In 1940 London, as the German army mercilessly bombs the city, young Emmy Lake takes a job at a women’s magazine for the advice columnist Henrietta Bird. Large and intimidating, the elderly Mrs. Bird brooks no complaints and does not accept any letters that involve “Unpleasantness.” Her list of unacceptable topics is extensive, covering anything related to sexual relations, political or religious activities, and the war. Most of her answers to her readers are some variation of “buck up and get on with things.” Emmy, dismayed by Mrs. Bird’s lack of sensitivity to modern women’s issues, decides to take matters into her own hands and reply to some letters on her own.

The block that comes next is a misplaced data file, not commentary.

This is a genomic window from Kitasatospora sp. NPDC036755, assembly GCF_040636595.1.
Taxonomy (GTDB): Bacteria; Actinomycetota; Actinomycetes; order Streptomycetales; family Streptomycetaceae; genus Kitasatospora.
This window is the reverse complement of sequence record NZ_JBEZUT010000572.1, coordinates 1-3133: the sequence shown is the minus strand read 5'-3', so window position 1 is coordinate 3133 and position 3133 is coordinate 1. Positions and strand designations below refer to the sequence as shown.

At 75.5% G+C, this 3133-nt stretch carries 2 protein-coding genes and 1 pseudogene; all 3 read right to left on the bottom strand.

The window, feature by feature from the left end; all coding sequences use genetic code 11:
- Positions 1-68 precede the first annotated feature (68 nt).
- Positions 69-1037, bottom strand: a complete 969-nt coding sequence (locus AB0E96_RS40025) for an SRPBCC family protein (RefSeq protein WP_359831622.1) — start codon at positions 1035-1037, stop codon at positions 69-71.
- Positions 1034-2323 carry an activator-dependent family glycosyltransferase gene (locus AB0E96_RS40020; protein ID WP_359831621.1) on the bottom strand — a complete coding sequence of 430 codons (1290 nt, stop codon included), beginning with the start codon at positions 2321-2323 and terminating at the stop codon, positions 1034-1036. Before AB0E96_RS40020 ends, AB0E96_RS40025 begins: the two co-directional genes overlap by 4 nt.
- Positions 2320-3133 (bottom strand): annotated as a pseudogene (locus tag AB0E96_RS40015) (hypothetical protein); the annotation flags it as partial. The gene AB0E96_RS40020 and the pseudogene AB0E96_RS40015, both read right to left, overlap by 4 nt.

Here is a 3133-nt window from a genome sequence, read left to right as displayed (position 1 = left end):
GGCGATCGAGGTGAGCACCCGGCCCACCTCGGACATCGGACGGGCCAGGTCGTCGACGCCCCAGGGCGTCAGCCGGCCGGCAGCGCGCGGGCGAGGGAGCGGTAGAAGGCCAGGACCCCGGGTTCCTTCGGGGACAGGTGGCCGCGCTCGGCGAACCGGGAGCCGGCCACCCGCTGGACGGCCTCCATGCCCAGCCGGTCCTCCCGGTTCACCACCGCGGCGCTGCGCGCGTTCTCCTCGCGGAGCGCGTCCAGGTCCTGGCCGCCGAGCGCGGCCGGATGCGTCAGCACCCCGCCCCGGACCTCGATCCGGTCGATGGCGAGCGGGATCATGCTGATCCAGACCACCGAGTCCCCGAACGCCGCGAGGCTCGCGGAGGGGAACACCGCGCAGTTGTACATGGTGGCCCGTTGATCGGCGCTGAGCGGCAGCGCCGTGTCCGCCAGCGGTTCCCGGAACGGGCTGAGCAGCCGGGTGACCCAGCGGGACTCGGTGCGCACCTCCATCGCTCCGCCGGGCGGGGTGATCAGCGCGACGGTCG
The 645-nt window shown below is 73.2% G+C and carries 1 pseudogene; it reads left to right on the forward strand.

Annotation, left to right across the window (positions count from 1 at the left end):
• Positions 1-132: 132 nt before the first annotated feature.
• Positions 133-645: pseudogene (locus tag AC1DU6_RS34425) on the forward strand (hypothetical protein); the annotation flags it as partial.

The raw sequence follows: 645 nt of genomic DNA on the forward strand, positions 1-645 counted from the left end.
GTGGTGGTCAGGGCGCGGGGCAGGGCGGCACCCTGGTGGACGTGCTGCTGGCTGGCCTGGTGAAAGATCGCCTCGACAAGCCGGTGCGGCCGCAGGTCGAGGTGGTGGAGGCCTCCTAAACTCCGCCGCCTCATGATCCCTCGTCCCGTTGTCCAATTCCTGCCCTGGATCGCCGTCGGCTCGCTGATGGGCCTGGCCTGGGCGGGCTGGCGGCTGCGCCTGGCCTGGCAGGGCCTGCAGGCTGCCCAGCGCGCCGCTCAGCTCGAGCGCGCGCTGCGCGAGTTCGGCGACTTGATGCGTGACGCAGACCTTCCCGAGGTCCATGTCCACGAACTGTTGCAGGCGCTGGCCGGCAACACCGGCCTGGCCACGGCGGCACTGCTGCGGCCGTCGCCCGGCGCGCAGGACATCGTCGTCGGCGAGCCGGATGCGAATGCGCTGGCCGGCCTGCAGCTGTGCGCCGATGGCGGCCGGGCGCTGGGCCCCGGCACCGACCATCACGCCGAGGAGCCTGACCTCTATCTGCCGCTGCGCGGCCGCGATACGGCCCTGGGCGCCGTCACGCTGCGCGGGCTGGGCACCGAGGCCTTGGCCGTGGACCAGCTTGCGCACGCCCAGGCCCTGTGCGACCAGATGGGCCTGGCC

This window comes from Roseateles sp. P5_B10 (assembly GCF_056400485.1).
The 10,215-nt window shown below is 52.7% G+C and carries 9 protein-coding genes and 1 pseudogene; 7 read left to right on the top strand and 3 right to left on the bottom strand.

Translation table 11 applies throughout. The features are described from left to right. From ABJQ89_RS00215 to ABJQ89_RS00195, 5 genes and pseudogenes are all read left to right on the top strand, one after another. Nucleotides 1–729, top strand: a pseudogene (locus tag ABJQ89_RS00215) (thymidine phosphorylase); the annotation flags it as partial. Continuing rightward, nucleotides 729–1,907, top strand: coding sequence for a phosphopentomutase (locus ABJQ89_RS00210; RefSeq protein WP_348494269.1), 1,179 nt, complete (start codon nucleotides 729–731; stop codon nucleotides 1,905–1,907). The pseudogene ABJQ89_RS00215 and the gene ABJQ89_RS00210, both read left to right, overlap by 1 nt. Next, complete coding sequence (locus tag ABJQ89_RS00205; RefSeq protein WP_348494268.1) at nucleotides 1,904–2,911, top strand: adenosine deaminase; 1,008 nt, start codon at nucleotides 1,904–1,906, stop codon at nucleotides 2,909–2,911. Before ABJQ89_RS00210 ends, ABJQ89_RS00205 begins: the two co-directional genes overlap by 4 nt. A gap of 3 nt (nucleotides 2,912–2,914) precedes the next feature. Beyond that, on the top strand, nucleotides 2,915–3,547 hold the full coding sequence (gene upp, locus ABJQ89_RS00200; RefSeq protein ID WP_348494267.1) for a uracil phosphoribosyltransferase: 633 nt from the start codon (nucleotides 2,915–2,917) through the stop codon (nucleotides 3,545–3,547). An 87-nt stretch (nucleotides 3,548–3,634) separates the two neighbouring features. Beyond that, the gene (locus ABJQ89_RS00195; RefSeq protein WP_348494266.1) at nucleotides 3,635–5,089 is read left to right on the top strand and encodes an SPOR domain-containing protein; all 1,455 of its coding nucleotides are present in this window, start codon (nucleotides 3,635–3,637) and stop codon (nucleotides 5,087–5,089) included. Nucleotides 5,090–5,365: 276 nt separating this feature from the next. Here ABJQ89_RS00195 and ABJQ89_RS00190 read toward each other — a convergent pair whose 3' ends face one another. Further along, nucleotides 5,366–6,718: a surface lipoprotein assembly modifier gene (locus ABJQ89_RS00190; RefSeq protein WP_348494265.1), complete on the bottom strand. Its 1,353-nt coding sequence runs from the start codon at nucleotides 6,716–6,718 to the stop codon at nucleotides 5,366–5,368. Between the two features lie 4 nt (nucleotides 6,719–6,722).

In the meantime, Emmy continues her volunteer efforts with the Auxiliary Fire Department, spends time with her best friend Bunty and Bunty’s fiancé William, and generally tries to figure out how best to navigate the dangers of London during the Blitz. Still, tragedy strikes, her friendship with Bunty is tested, and her subterfuge at work becomes known. In the end, it turns out that you don’t have to go to the front lines to do heroic things. Against the backdrop of a big war, Pearce has given us a small story that is charming, gently humorous, and even a little inspiring. It’s a delightful, quick read.